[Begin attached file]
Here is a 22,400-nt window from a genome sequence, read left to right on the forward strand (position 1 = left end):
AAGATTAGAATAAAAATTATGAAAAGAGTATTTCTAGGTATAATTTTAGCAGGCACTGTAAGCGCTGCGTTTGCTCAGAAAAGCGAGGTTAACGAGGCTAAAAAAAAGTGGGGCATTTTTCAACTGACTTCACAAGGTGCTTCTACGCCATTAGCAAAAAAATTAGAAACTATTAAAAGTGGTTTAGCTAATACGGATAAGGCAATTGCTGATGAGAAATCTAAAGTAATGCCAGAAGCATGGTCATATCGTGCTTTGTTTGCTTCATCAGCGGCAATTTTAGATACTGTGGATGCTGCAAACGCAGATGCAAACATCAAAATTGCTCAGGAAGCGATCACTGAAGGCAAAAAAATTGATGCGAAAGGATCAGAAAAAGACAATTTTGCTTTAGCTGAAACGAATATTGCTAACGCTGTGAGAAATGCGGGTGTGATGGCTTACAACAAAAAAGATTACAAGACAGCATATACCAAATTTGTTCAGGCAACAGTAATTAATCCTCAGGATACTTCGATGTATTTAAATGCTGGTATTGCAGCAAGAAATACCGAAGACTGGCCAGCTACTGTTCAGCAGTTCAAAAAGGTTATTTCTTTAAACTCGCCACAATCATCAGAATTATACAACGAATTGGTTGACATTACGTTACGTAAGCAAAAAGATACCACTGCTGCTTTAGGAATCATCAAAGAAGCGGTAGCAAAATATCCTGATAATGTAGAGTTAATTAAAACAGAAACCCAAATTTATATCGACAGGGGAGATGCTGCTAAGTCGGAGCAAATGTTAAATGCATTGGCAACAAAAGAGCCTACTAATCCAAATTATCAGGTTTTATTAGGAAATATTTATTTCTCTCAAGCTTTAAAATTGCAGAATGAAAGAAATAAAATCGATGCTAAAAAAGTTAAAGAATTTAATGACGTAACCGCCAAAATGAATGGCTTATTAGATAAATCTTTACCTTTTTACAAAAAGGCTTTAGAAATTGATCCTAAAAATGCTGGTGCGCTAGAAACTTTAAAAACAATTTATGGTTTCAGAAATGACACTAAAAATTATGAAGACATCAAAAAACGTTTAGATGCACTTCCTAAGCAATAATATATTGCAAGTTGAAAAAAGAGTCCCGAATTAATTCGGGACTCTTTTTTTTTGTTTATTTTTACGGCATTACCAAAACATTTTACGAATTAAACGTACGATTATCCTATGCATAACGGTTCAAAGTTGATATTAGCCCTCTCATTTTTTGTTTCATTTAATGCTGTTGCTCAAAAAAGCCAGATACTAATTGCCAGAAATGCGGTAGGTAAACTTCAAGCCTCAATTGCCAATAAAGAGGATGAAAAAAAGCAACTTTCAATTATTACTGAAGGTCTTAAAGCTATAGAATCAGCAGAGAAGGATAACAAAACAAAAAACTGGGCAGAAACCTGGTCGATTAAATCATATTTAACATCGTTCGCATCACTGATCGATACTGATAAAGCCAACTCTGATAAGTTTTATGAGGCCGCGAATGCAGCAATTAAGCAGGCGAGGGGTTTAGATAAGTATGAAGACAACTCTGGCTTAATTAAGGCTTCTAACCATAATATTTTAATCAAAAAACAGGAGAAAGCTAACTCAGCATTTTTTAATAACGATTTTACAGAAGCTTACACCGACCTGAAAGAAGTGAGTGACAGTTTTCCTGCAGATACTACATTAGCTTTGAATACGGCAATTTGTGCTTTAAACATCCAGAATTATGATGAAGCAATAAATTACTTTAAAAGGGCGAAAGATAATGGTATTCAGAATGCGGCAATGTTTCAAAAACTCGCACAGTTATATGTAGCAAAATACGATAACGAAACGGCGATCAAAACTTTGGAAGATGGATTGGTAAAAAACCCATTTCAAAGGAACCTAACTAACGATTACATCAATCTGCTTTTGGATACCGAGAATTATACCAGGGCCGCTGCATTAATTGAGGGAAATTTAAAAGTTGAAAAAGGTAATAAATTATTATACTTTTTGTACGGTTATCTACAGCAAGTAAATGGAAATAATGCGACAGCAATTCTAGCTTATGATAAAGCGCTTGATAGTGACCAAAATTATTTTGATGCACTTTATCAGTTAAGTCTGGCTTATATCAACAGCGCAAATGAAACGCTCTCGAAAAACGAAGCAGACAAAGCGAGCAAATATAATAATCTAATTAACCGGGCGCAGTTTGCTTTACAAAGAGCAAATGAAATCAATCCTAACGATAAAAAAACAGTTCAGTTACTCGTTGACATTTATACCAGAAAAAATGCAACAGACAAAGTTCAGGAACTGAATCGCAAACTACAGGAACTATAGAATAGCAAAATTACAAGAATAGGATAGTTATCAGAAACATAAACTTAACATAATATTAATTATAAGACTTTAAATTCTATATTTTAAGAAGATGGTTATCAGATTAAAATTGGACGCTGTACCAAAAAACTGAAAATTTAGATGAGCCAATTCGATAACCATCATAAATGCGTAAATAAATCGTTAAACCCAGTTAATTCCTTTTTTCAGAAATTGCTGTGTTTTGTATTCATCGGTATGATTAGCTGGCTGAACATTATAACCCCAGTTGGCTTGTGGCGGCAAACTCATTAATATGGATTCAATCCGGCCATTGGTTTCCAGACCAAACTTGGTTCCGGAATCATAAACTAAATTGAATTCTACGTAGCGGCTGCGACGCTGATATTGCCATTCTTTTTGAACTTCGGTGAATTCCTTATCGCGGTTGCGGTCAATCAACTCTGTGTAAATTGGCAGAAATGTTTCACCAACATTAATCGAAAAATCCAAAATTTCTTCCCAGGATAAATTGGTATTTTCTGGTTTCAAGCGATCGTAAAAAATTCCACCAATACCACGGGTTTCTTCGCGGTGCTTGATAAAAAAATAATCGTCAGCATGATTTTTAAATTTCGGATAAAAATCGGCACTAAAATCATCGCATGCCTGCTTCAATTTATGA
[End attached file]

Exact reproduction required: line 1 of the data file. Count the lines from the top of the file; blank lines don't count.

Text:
Here is a 22,400-nt window from a genome sequence, read left to right on the forward strand (position 1 = left end):